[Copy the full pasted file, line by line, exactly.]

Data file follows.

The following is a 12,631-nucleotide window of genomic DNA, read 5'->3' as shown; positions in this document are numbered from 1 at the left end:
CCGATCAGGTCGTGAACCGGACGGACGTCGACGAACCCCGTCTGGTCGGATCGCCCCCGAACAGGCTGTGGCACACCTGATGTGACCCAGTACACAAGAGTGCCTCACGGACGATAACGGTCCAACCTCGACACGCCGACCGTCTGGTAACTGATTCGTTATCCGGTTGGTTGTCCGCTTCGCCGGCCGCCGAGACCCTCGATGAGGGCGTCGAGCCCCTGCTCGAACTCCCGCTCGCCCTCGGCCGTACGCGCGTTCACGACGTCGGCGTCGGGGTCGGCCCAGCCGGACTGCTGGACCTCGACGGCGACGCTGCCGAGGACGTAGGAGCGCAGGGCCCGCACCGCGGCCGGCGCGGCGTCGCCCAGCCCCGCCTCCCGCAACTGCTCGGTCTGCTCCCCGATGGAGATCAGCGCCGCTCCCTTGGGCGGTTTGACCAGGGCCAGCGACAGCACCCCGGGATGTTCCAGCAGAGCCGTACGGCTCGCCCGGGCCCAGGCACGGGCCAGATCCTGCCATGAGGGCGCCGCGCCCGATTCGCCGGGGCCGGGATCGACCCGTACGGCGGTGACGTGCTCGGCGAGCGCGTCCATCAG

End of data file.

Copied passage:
The following is a 12,631-nucleotide window of genomic DNA, read 5'->3' as shown; positions in this document are numbered from 1 at the left end:
CCGATCAGGTCGTGAACCGGACGGACGTCGACGAACCCCGTCTGGTCGGATCGCCCCCGAACAGGCTGTGGCACACCTGATGTGACCCAGTACACAAGAGTGCCTCACGGACGATAACGGTCCAACCTCGACACGCCGACCGTCTGGTAACTGATTCGTTATCCGGTTGGTTGTCCGCTTCGCCGGCCGCCGAGACCCTCGATGAGGGCGTCGAGCCCCTGCTCGAACTCCCGCTCGCCCTCGGCCGTACGCGCGTTCACGACGTCGGCGTCGGGGTCGGCCCAGCCGGACTGCTGGACCTCGACGGCGACGCTGCCGAGGACGTAGGAGCGCAGGGCCCGCACCGCGGCCGGCGCGGCGTCGCCCAGCCCCGCCTCCCGCAACTGCTCGGTCTGCTCCCCGATGGAGATCAGCGCCGCTCCCTTGGGCGGTTTGACCAGGGCCAGCGACAGCACCCCGGGATGTTCCAGCAGAGCCGTACGGCTCGCCCGGGCCCAGGCACGGGCCAGATCCTGCCATGAGGGCGCCGCGCCCGATTCGCCGGGGCCGGGATCGACCCGTACGGCGGTGACGTGCTCGGCGAGCGCGTCCATCAG